Buying and selling real estate in the communities of Long Island
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Long Island still immune from soaring U.S. home prices, report shows
Pent-up demand and a limited supply of homes for sale boosted U.S. home prices 12.1 percent in April compared to a year earlier, real estate analytics firm CoreLogic said June 4. That marks the largest increase since the height of the housing bubble in February 2006. Even the monthly price gain between March and April 2013 was notable, at 3.2 percent.
Less remarkable, however, were the housing price numbers posted on Long Island. Nassau and Suffolk County home prices ticked up just 2.6 percent in the last year, data provided to Newsday.com by CoreLogic showed. And prices actually fell 0.6 percent between March and April.
Not only do those figures trail the national data, but they also pale in comparison to gains posted by New York State and by the New York metropolitan area (which CoreLogic classifies as the city, White Plains and Wayne, N.J.). Housing prices were up 8.2 percent statewide and 7.3 percent in the New York City area.
This, of course, follows the trend noted last month, with local housing prices rising far more slowly than those in the rest of the country. That’s because Long Island is far behind in the recovery process largely due to a backlog of foreclosures waiting to be processed.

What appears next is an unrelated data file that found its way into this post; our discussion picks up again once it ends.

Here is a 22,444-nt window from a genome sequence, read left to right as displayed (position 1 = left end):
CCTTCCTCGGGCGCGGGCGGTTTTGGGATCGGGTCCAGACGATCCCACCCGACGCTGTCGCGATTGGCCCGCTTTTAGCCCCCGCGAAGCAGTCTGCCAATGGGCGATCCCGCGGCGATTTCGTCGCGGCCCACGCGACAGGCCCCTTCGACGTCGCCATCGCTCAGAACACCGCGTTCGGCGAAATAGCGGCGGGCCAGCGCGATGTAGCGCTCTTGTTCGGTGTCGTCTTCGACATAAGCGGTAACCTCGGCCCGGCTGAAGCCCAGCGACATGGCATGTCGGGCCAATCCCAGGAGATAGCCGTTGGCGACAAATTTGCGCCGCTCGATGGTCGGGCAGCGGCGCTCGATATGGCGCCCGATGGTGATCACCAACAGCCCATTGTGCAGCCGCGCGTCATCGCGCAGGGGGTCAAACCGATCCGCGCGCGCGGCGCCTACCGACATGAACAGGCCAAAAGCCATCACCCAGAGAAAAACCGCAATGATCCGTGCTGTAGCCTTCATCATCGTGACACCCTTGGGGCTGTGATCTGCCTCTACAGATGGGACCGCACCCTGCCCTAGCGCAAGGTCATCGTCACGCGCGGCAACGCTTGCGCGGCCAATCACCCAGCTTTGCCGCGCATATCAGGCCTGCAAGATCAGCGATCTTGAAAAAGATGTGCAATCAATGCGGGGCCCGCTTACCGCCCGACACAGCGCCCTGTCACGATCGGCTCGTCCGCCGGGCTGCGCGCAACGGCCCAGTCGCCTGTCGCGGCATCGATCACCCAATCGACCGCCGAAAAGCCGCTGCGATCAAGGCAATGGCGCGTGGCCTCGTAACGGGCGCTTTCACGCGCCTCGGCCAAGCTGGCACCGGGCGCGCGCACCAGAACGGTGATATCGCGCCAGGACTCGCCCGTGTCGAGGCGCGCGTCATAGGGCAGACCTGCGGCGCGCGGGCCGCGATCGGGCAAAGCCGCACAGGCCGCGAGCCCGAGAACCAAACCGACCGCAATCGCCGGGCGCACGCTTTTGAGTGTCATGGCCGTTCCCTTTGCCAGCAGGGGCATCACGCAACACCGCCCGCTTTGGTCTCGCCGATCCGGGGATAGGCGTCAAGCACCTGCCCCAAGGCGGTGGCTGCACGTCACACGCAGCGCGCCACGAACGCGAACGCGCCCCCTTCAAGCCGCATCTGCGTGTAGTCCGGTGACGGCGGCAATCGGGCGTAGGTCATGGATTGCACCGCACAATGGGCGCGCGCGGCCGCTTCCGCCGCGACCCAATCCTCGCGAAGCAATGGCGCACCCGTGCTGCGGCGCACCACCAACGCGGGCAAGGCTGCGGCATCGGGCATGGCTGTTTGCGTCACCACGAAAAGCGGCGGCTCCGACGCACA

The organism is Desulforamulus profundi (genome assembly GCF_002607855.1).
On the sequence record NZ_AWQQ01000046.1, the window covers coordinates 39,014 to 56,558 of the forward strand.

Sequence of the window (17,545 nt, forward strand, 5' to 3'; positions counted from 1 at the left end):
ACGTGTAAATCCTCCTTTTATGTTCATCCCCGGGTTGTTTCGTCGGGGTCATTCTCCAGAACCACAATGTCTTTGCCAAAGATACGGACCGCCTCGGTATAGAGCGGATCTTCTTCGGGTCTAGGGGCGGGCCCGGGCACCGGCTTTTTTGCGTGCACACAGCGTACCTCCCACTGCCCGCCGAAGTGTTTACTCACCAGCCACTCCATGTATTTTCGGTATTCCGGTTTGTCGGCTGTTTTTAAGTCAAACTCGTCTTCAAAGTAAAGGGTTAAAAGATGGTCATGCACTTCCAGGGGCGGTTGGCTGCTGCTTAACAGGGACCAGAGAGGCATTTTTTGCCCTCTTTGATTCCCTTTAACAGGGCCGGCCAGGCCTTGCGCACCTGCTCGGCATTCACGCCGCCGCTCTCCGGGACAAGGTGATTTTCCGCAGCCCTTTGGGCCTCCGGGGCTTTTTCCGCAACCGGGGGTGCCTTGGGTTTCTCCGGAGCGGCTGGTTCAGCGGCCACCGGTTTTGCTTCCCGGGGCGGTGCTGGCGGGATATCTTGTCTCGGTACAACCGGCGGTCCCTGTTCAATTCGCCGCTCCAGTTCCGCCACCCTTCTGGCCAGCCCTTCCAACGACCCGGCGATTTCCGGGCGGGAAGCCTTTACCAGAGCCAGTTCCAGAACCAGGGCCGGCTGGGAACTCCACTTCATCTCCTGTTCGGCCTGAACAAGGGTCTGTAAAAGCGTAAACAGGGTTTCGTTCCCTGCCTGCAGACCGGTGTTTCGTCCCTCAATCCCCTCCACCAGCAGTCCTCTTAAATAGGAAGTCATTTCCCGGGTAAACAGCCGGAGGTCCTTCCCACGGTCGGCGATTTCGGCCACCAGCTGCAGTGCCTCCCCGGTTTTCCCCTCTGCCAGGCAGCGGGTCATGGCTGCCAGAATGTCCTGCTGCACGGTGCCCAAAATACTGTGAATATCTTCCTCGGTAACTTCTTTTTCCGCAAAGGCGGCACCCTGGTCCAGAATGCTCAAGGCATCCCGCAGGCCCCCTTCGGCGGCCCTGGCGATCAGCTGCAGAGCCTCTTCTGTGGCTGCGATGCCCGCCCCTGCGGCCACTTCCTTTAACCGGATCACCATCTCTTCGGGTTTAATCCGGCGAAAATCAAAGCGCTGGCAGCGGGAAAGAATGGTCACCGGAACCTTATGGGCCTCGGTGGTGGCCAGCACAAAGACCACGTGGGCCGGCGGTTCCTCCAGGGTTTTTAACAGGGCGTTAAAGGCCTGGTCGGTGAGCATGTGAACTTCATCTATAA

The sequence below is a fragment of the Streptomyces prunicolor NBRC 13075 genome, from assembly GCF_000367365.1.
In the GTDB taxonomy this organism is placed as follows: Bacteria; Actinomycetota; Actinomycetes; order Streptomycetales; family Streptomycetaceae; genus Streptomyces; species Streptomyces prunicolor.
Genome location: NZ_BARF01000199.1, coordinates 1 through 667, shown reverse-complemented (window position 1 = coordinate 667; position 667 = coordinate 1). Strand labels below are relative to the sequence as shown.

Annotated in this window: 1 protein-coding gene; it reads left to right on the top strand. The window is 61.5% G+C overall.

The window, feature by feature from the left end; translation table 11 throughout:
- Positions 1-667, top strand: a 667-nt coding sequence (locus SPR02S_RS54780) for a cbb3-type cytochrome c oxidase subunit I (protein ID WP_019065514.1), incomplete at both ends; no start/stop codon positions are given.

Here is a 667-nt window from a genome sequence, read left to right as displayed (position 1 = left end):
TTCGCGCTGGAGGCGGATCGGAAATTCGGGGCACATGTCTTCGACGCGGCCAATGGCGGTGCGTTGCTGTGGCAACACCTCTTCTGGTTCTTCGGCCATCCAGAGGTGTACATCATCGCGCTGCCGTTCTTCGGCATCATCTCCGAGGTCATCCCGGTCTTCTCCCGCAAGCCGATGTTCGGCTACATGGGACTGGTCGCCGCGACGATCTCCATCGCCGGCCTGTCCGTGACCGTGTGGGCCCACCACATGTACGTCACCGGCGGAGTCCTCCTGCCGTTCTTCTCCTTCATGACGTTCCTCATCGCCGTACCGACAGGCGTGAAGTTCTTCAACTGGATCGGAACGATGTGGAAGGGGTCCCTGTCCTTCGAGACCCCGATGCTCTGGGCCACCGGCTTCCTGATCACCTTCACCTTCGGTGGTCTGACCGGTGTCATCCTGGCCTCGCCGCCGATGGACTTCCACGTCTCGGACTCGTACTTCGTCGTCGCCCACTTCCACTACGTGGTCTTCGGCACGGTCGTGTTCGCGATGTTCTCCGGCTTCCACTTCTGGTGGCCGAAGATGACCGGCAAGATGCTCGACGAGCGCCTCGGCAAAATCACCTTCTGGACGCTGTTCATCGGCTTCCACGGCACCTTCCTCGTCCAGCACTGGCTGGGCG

One interesting tidbit in the report that illustrates this point is how distressed sales influence price fluctuations. Excluding distressed sales from the data tempers the price gains slightly in the large majority of markets across the country, but on Long Island excluding those properties actually lifts the measured price increase to 3.4 percent.
That could mean that Wall Street investors aren't swarming the Island’s distressed properties and driving up prices -- as they are in areas of Nevada, Arizona and California that have been experiencing the largest price growth, according to recent reports. Perhaps they see the backlog of foreclosures – 24.3-months supply worth of them, according to CoreLogic -- and don’t believe the supply-demand ratio hints at rebounding prices (or return on their investment) in the near future.